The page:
The Texas climate can be rough and varied as the landscape. In the winter months, temperate sun-soaked mornings can swiftly turn inclement, leaving many folks with a bad case of the sniffles. To help fend off your well-being woes, beekeeper Don Johnson, AKA The Honey Guy, recommends adding a teaspoon a day of honey to your health routine.
“There’s a lot of things in honey to boost your immunity,” said Johnson, a third-generation beekeeper, who keeps 50 to 100 hives in East Texa. “It has natural antihistamines, anti-bacterial, anti-oxidants and enzymes that are hard to come by.”
The healing powers of nature’s sweet and tawny-hued humectant harkens back to ancient Egypt. It was administered for a variety of health ailments, skin conditions, not to mention a mainstay in the Queen of the Niles’ beauty regiment.
“I place my bees in areas where they don’t have access to large crops,” said the Winona resident, “so they have to work the wildflowers. When they work the wildflowers you get a lot more pollen in your honey and that’s where your body gets its immunities.”
Johnson added that his honey is particularly useful for Texans with allergies; however its benefits are not limited to allergy relief. Different from the golden-tinctured store brands, Johnson’s honey is a locally-produced wildflower honey, which due to the bounty and variety of area wildflowers produces a darker, richer more intense-flavored honey.
“Every flower produces its own type of honey and every flower creates a different flavor,” Johnson said. “My honey is a mixture of flavors from the East Texas area. When you buy store bought honey it’s been pasteurized, filtered and cut with other things like corn syrup. It’s nothing like its original form, unlike mine.”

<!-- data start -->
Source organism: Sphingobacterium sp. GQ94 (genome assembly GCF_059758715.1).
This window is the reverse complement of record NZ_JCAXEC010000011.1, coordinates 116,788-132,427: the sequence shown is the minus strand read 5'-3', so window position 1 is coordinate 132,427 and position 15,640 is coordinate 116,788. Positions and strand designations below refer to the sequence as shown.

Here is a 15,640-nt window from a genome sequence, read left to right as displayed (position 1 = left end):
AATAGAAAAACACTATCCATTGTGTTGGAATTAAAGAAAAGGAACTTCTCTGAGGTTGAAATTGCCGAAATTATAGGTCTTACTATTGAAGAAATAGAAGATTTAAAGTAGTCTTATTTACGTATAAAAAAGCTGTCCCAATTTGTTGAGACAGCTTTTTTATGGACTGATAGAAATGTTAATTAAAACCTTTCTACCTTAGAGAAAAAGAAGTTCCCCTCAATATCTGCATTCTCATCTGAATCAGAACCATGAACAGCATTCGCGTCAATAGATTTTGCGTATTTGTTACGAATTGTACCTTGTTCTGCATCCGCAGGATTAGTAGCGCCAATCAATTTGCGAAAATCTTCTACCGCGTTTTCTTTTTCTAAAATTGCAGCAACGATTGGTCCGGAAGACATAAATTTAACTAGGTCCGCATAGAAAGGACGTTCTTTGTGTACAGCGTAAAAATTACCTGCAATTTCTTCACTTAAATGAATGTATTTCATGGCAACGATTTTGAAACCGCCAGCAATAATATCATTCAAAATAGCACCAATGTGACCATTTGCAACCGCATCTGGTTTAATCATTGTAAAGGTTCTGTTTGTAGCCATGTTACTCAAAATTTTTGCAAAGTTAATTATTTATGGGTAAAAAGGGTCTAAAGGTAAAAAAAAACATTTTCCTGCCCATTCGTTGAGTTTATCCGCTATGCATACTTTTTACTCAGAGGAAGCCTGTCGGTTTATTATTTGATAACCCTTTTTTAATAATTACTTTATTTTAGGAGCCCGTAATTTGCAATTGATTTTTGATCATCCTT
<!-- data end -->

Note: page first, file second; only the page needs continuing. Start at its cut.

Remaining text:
To treat allergies, the pollens found in a teaspoon of honey help your body build its immunity, but not enough to cause a reaction.
A favorite fixture at Canton First Mondays Trade Days, The Honey Guy vending booth is visited by holistic practitioners, Ayurvedic followers, as well as the health conscious honey enthusiast. Like the Dr Oz of honey health, Johnson is a veritable virtuoso of all things honey.
“The products from the hive are varied and you can make lots of products,” said the longtime member of the Texas Beekeepers Association. “Beeswax itself is almost as healthy as the honey.”
In addition to honey, Johnson offers a selection of creams and balms.
Ancient cultures have produced some form of beeswax skin cream for thousands of years, understanding its humectant healing power. Beeswax holds in moisture to promote skin softness and elasticity, as well as heals wounds with its antibiotic properties. Johnson recommends the beeswax cream to be used for everything from beauty treatments, wound care to soothing severe eczema.
“I also make a waterproof citronella bug repellent that’s natural and safer for kids,” he added, “instead of using chemicals, I use citronella. It will stay on if you’re swimming and lastseight hours.”
The beekeeper’s bounty is certainly one of Texas’ other natural resources and although it may not yield the profit of the Lone Star state’s black gold, it can be a lucrative hobby.
“We need small beekeepers in Texas,” Johnson commented on the dwindling bee population, noting the serious decline in wild and domestic bees nationwid. “With two hives you can make over 100 pounds of honey each year. It’s one hobby you can make money. Its real easy.”
However, if you’re looking to go into the honey business for profit, you should consult the Texas Department of Health Services for food handling laws and guidelines/
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